Acta Universitatis Carolinae Kinanthropologica (AUC Kinanthropologica) is an international peer reviewed journal for the publication of research outcomes in the humanities, the social sciences and the natural sciences, as applied to kinathropology. It is a multidisciplinary journal accepting only original unpublished articles in English in the various sub-disciplines and related fields of kinanthropology, such as Anthropology, Anthropomotorics, Sports Pedagogy, Sociology of Sport, Philosophy of Sport, History of Sport, Physiology of Sport And Exercise, Physical Education, Applied Physical Education, Physiotherapy, Human Biomechanics, Psychology of Sport, Sports Training and Coaching, Sport Management, etc. The journal also welcomes interdisciplinary articles. The journal also includes reports of relevant activities and reviews of relevant publications.

The journal is abstracted and indexed by CNKI, DOAJ, EBSCO, ERIH PLUS, SPOLIT, SPORTDiscus, and Ulrichsweb.

AUC KINANTHROPOLOGICA, Vol 53 No 2 (2017), 116–125

Monitoring of total body water to examine the progress of acclimatization of runners at varying altitudes

Miroslav Semerád, Pavel Červinka, Václav Bunc

announced: 30. 11. 2017


The purpose of our pilot study was to find out if total body water (TBW) changes could objectively modify the course of adaptation during training for elite runners at different altitudes. The aim of this pilot study is to summarize the indication of the progress of acclimatization at high altitudes (1000–2700 meters above sea level) during alpine conditioning. In three training camps at various altitudes the TBW of elite runners (F = 3, M = 1; n = 4; age 23 } 0.9) was monitored, in order to check the progress of acclimatization. We used BIA measurement methods (Bodystat 1500) at different high altitude running camps at the Czech Republic, Morocco and Ethiopia. Changes in TBW were used to check the progress of acclimatization. We discovered that the retention peaks of TBW corresponded with critical days (p ≤ 0.04; Cohen’s d). The highest measured increases of TBW at an altitude of 1000 m were for runner 1, 1.7 litres and for runner 2, 2.1 litres with retention peaks for both occurring on the 5th day. At an altitude of 1770 m runner 1 reached an increase of TBW of 6.3 litres, with a retention peak on the 11th day, and runner 3 had an increase of 5.1 litres with a peak on the 8th day. In the acclimatization phase we found two critical periods, from the 4th–6th day, and after the 10th–12th day. For runner 4 in altitude 2700m who completed the camp at a higher altitude, the situation is more complicated because there were fluctuations of the content of TBW in the range of 1.25 litres, with the highest depression on the 5th and then again an unsettled rise and reaching a maximum on the 12th, when she nearly returned to the initial value. Detected retention peaks reflected different levels of altitude (5th–12th days).We can conclude that the measuring of changes in TBW during camps at higher altitudes may be one of the biomarkers during acclimatization to altitude.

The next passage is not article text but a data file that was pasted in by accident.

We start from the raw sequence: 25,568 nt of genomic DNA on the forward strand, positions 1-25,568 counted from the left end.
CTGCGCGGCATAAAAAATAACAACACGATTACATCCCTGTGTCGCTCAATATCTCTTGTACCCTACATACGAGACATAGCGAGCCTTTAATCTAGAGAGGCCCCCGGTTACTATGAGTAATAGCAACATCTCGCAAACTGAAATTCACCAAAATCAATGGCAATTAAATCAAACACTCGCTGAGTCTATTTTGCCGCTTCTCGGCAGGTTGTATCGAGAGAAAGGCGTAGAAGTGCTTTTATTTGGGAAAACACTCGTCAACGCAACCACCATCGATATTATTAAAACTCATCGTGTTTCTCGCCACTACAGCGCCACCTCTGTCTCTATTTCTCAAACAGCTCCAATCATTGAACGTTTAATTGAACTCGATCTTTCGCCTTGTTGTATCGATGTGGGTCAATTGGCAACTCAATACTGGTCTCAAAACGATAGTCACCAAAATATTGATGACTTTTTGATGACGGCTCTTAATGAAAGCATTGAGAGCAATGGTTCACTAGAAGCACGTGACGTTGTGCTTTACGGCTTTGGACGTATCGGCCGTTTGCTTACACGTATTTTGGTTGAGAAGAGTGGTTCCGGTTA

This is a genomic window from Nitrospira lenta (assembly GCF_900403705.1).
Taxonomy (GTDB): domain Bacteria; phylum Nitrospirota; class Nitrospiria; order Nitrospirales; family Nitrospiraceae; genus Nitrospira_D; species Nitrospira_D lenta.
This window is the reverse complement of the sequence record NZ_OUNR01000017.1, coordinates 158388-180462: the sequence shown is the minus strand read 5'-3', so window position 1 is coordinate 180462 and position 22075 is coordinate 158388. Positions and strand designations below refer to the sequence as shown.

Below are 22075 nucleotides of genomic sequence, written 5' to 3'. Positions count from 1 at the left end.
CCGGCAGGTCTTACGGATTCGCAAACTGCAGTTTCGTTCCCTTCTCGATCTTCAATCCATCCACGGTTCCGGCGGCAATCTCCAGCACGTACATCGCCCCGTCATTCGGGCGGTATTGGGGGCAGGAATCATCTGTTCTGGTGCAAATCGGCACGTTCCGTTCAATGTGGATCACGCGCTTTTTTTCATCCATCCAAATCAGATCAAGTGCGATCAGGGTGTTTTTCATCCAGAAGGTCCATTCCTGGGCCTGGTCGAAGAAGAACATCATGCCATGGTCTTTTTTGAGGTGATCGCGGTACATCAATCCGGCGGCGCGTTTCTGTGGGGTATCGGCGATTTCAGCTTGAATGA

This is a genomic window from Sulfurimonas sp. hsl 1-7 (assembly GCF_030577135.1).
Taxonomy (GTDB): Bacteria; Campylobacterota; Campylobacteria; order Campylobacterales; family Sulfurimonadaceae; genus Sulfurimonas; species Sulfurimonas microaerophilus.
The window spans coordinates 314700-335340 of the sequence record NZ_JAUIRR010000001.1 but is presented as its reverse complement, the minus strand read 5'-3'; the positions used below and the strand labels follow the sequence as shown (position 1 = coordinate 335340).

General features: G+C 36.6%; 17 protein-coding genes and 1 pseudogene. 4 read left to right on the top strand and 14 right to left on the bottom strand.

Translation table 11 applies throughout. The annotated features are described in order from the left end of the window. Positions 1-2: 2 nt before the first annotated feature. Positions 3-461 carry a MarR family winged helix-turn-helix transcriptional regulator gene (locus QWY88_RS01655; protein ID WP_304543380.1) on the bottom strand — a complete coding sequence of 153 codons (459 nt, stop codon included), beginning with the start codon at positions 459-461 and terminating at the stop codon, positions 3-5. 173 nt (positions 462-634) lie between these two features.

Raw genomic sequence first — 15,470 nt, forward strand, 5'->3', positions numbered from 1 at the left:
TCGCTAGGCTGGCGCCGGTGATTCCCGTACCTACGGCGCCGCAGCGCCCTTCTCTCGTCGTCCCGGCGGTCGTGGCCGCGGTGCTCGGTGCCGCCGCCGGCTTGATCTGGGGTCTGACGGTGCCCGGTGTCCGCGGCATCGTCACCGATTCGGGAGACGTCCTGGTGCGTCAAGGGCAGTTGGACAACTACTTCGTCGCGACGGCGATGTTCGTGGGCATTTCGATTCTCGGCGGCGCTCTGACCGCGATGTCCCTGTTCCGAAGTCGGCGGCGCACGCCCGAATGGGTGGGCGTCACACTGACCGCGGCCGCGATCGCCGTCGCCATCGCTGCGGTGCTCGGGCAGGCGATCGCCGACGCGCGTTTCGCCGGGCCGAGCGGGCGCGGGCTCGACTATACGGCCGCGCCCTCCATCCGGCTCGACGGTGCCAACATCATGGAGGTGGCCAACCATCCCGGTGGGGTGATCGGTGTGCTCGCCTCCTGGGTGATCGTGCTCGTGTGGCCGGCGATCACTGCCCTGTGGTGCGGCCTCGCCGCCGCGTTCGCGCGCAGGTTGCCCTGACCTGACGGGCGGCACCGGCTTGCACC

keywords: acclimatization; high altitude; total body water (TBW); bioelectrical impedance (BIA); retention peak; elite runners

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